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Suppose I have an allergy to non-Hausdorff spaces but I really want to do, say, arithmetic geometry. I wonder if there is some perverse way I could develop scheme theory that would accomodate for my needs.

I am not sure what is the best way to formalize this question but here is an attempt. Does there exist a functor from schemes to the category of Hausdorff topological spaces/continuous maps that is one of the following

  • full and faithful
  • faithful and admits a left adjoint
  • full and admits a left adjoint
  • faithful and admits a right adjoint
  • full and admits a right adjoint?

P.S. I believe that there is a faithful functor from schemes to sets (take the union of the underlying set and all the stalks and do some power-set acrobatics) and there is a faithful functor from sets to Hausdorff spaces (discrete topology) so at least a faithful functor should exist.

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    $\begingroup$ The constant functor from schemes to Hausdorff spaces that sends everything to the empty space is full and has a right adjoint which is the constant functor that sends everything to Spec $\mathbb{Z}$. Similarly, the constant functor with value the one-point space is full and has as left adjoint the constant functor with value the empty scheme. So I don't think "full + adjoint" is anywhere close to what you want. $\endgroup$ – Achim Krause Apr 10 at 23:00
  • $\begingroup$ @StepanBanach Probably the condition you want is "conservative" (or possibly even "monadic" depending on how strict you are on what a forgetful functor is). However it is unclear to me why what you are trying to do is a sensible thing. Spectral spaces arise naturally in a vast array of places, and there's really no reason to try to avoid them. $\endgroup$ – Denis Nardin Apr 11 at 18:27
  • $\begingroup$ @DenisNardin honestly, it was just a stupid argument with a friend (one professor said in an introductory topology course that "normal people don't have a need for non-Hausdorff spaces"). I wanted to figure out if algebraic geometers count as "normal people". $\endgroup$ – user137767 Apr 11 at 18:33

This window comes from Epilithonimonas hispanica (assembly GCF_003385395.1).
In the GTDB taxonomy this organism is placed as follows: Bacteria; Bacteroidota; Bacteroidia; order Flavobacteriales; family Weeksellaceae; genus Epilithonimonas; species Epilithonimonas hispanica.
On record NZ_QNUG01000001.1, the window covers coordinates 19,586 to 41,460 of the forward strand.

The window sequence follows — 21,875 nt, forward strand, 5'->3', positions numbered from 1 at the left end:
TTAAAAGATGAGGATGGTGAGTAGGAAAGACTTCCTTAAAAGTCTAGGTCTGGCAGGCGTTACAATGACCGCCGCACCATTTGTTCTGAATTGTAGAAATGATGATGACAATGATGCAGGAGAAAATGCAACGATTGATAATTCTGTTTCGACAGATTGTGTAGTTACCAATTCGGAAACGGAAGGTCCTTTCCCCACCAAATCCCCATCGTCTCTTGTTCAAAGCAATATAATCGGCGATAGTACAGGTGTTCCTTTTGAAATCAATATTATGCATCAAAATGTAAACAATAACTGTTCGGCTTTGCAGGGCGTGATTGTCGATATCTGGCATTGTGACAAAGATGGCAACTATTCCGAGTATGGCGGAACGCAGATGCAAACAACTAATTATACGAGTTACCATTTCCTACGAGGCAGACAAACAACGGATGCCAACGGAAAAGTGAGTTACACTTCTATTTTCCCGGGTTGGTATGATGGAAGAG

• $\begingroup$ Tim Campion's answer reminds me that you may want to check out Stone spaces of complete types. If my memory serves me, there is a situation remotely similar to the following: to a polynomial algebra one can associate a Stone space of complete types X (compact & Hausdorff) and the prime spectrum Y (compact and not Hausdorff), and a natural, continuous map X --> Y which is (almost?) a bijection. Oh, I see that Denis already mentioned and poo-pooed this idea. $\endgroup$ – Somatic Custard Apr 11 at 21:18
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    $\begingroup$ You should have put the motivation for the question in the question so it was clearer where it came from. That professor's statement about "normal people" is simply ignorant. What would the professor think if a student who is used to metric spaces said "normal people don't have a need for topological spaces"? Or you could tell the professor that the word "normal" is really overused in math and we don't need yet another meaning for it. $\endgroup$ – KConrad Apr 12 at 6:54
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It's not clear to me that any of these properties are even attained by a functor from schemes to all topological spaces. For instance, the functor sending a scheme to its underlying space isn't full or faithful, nor does it preserve limits (in particular, it doesn't preserve the terminal object or binary products) -- maybe it preserves colimits? Anyway, that makes me doubt that these questions are the right direction to look for a "Hausdorff theory of schemes".

Maybe a more fruitful place to look for a "Hausdorff theory of schemes" is to consider the boolean algebra generated by the Zariski-open sets (as a subalgebra of the boolean algebra of closed points of a scheme $X$). This is the boolean algebra of constructible sets, which is a totally disconnected Hausdorff topology. It's often considered in model-theoretic approaches to algebraic geometry, as far as I understand.

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    $\begingroup$ What is true is that the category of spectral spaces is equivalent to the category of posets in Stone spaces (i.e. totally disconnected, compact Hausdorff spaces), so in a sense the spectrum is only the datum of the underlying Stone space and of the specialization order. However I don't think this is a fruitful avenue $\endgroup$ – Denis Nardin Apr 11 at 18:20
  • $\begingroup$ @DenisNardin These things are what I know as Priestley spaces: en.wikipedia.org/wiki/Priestley_space $\endgroup$ – Robert Furber Apr 12 at 2:14
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The replacement in algebraic geometry of the Hausdorff condition is that of a separated scheme. These behave in many respects like Hausdorff spaces, for the Zariski topology.

But despite the Zarski topology not being Hausdorff in general, the etale topology is a very good replacement and improved (Grothendieck) topology. In many ways it is "as good as" the complex topology of a complex variety, so behaves like a Hausdorff topology which is sufficient for many applications.

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  • $\begingroup$ thank you for your suggestion, Dr. Loughran. The question is really obtuse and stupid and wants a "forgetful functor" from all schemes (including non-separated) to Hausdorff spaces. Your suggestion could probably be a helpful starting point. $\endgroup$ – user137767 Apr 11 at 23:32

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